"People will not die. Isn't this the creed of the new culture? People will be absorbed in streams of information. I know nothing about this. Computers will die. They're dying in their present form. They're just about dead as distinct units. A box, a screen, a keyboard. They're melting into the texture of everyday life. This is true or not?”
"There you sit, of large visions and prideful acts. Why die when you can live on disk? A disk, not a tomb. An idea beyond the body. A mind that's everything you ever were and will be, but never weary or confused or impaired. It's a mystery to me, how such a thing might happen. Will it happen someday? Sooner than we think because everything happens sooner than we think. Later today perhaps. Maybe today is the day when everything happens, for better or worse, ka-boom, like that.”
The woman looked away when he approached. It was Elise, noncommittally, in profile. "You smoke since when."
She answered without turning to face him, speaking from a seeming distance.
"I took it up when I was fifteen. It's one of those things a girl takes up. It tells her she's more than a skinny body no one looks at. There's a certain drama in her life."
"She notices herself. Then other people notice her. Then she marries one of them. Then they go to dinner,” he said.
But he felt old, watching them dance. An era had come and gone without him. They melted into each other so they wouldn't shrivel up as individuals.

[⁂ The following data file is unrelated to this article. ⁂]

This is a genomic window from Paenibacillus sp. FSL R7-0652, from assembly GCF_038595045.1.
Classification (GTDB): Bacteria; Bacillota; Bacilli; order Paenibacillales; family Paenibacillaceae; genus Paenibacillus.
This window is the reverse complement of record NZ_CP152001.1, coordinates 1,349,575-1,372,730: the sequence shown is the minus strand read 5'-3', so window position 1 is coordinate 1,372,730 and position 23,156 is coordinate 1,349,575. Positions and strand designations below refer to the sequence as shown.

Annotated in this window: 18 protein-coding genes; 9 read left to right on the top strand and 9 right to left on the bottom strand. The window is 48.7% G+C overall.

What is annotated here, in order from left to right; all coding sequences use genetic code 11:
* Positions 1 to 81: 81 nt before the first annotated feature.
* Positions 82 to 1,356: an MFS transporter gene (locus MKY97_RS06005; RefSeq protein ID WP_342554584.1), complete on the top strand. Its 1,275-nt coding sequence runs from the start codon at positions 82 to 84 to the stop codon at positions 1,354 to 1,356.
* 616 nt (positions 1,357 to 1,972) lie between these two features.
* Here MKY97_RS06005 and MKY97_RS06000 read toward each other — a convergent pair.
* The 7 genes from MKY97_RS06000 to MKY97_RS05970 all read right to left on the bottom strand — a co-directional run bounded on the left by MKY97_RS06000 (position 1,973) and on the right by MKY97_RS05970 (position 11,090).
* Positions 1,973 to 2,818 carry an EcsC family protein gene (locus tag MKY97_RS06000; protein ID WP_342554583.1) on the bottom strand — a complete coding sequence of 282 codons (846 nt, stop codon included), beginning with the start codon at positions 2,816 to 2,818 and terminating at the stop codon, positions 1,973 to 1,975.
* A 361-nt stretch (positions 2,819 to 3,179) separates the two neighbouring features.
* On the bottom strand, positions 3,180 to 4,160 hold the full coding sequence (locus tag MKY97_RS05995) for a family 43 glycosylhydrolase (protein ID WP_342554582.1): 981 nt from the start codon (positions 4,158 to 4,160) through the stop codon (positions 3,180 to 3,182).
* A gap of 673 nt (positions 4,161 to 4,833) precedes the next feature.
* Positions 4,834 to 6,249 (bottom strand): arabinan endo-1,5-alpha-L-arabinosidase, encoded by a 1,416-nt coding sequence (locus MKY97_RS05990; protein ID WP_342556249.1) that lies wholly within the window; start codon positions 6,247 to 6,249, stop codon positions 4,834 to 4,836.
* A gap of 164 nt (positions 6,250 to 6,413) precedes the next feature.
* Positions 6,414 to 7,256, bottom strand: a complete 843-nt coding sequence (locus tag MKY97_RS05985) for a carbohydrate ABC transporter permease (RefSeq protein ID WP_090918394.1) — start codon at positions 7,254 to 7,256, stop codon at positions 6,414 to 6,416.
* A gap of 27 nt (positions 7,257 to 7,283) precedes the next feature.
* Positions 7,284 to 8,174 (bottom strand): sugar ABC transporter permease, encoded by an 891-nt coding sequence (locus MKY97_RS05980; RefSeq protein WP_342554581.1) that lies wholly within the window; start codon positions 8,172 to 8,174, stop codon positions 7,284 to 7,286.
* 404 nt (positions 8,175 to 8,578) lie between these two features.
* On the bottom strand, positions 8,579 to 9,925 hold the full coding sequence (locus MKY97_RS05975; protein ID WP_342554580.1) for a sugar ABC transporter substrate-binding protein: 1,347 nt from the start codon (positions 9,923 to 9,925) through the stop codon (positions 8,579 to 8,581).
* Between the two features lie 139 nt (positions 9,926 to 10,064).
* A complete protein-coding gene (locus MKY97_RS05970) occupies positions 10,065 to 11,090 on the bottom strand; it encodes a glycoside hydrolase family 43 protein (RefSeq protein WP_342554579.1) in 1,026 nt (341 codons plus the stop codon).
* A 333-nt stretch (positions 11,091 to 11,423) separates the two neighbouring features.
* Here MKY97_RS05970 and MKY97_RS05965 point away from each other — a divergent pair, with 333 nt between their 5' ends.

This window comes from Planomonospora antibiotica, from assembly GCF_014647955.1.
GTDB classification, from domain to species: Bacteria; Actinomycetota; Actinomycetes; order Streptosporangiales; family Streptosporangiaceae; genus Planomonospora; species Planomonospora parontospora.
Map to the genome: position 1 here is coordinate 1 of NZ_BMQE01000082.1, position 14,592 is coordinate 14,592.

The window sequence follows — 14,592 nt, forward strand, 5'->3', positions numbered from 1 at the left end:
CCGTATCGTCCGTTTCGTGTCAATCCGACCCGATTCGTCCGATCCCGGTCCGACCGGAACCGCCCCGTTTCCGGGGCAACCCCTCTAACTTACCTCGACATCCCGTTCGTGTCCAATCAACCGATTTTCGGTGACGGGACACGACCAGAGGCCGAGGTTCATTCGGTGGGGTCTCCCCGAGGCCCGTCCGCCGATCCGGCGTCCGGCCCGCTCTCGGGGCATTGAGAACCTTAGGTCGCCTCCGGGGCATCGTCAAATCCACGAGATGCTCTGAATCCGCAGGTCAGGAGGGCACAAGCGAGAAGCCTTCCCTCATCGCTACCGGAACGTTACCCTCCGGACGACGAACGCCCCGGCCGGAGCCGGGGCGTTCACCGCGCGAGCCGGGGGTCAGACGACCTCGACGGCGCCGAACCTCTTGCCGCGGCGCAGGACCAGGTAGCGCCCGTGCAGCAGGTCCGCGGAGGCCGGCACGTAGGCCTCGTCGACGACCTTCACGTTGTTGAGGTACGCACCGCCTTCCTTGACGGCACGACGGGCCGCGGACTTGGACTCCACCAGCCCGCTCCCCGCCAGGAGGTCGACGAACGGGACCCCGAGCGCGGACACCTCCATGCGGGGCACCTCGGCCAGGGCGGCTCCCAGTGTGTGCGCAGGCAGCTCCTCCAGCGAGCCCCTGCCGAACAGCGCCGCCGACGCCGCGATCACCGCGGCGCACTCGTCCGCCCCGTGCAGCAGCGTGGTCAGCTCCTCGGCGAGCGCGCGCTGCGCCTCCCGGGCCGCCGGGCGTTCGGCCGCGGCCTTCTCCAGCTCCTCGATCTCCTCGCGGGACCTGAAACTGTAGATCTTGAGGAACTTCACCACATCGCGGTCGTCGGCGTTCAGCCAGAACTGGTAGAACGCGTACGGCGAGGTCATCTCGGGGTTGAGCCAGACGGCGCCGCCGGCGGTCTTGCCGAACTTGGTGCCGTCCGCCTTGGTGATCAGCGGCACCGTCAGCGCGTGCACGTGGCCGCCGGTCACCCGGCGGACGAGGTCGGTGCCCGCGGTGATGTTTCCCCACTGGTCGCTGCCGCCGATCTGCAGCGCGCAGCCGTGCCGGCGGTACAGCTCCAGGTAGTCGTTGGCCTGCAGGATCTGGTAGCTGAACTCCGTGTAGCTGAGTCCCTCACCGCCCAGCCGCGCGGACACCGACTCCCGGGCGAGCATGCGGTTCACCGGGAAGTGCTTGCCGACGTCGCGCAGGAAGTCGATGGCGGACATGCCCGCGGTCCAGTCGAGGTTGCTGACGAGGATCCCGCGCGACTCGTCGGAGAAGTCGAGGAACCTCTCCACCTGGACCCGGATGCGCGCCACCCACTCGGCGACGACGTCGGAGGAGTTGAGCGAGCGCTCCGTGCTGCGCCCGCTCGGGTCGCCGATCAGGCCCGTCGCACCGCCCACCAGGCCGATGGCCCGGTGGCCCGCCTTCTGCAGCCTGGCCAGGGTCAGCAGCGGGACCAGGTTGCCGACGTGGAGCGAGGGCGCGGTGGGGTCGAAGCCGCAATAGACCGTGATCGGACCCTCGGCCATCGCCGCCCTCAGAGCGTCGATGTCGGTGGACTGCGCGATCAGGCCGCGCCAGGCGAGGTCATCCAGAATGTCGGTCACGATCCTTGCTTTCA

"Everything's a scandal. Dying's a scandal. But we all do it.”
When I was employed I kept small accounts at five major banks. The names of major banks are breathtaking in the mind and there are branches all over town. I used to go to different banks or to branches of the same bank. I had episodes where I went from branch to branch well into the night, moving money between accounts or just checking my balances. I entered codes and examined numbers. The machine takes us through the steps. The machine says, Is this correct? It teaches us to think in logic blocks.
It's hard for me to speak directly to people. I used to try to tell the truth. But it's hard not to lie. I lie to people because this is my language, how I talk. It's the temperature inside the head of who I am. I don't aim remarks at the person I'm speaking to but try to miss him, or glance a remark so to speak off his shoulder.
After a time I began to take satisfaction in this. It was never in me to mean what I said. Every unnecessary lie was another way to build a person. I see this clearly now.